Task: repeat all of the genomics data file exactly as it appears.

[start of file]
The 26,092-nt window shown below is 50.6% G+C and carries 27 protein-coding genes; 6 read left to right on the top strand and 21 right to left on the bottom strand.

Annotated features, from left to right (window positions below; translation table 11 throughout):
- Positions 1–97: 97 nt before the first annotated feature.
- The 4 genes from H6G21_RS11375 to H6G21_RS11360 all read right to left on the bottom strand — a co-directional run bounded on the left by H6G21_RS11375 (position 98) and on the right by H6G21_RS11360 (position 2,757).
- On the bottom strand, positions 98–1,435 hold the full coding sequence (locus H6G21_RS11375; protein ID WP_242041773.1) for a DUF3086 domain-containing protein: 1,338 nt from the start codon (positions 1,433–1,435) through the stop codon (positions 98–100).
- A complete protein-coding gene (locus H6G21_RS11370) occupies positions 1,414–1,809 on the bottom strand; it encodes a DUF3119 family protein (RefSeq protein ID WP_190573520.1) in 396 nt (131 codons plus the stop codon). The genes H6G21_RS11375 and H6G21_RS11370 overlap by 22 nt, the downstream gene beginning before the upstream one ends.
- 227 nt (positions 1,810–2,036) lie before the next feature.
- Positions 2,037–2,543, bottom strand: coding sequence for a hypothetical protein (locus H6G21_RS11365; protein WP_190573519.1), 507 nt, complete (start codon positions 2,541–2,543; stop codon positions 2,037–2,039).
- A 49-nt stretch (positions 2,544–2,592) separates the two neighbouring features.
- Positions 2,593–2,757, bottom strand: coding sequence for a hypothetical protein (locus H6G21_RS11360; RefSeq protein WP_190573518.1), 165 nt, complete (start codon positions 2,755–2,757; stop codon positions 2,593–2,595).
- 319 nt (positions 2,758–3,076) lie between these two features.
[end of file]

The 26,092-nt window shown below is 50.6% G+C and carries 27 protein-coding genes; 6 read left to right on the top strand and 21 right to left on the bottom strand.

Annotated features, from left to right (window positions below; translation table 11 throughout):
- Positions 1–97: 97 nt before the first annotated feature.
- The 4 genes from H6G21_RS11375 to H6G21_RS11360 all read right to left on the bottom strand — a co-directional run bounded on the left by H6G21_RS11375 (position 98) and on the right by H6G21_RS11360 (position 2,757).
- On the bottom strand, positions 98–1,435 hold the full coding sequence (locus H6G21_RS11375; protein ID WP_242041773.1) for a DUF3086 domain-containing protein: 1,338 nt from the start codon (positions 1,433–1,435) through the stop codon (positions 98–100).
- A complete protein-coding gene (locus H6G21_RS11370) occupies positions 1,414–1,809 on the bottom strand; it encodes a DUF3119 family protein (RefSeq protein ID WP_190573520.1) in 396 nt (131 codons plus the stop codon). The genes H6G21_RS11375 and H6G21_RS11370 overlap by 22 nt, the downstream gene beginning before the upstream one ends.
- 227 nt (positions 1,810–2,036) lie before the next feature.
- Positions 2,037–2,543, bottom strand: coding sequence for a hypothetical protein (locus H6G21_RS11365; protein WP_190573519.1), 507 nt, complete (start codon positions 2,541–2,543; stop codon positions 2,037–2,039).
- A 49-nt stretch (positions 2,544–2,592) separates the two neighbouring features.
- Positions 2,593–2,757, bottom strand: coding sequence for a hypothetical protein (locus H6G21_RS11360; RefSeq protein WP_190573518.1), 165 nt, complete (start codon positions 2,755–2,757; stop codon positions 2,593–2,595).
- 319 nt (positions 2,758–3,076) lie between these two features.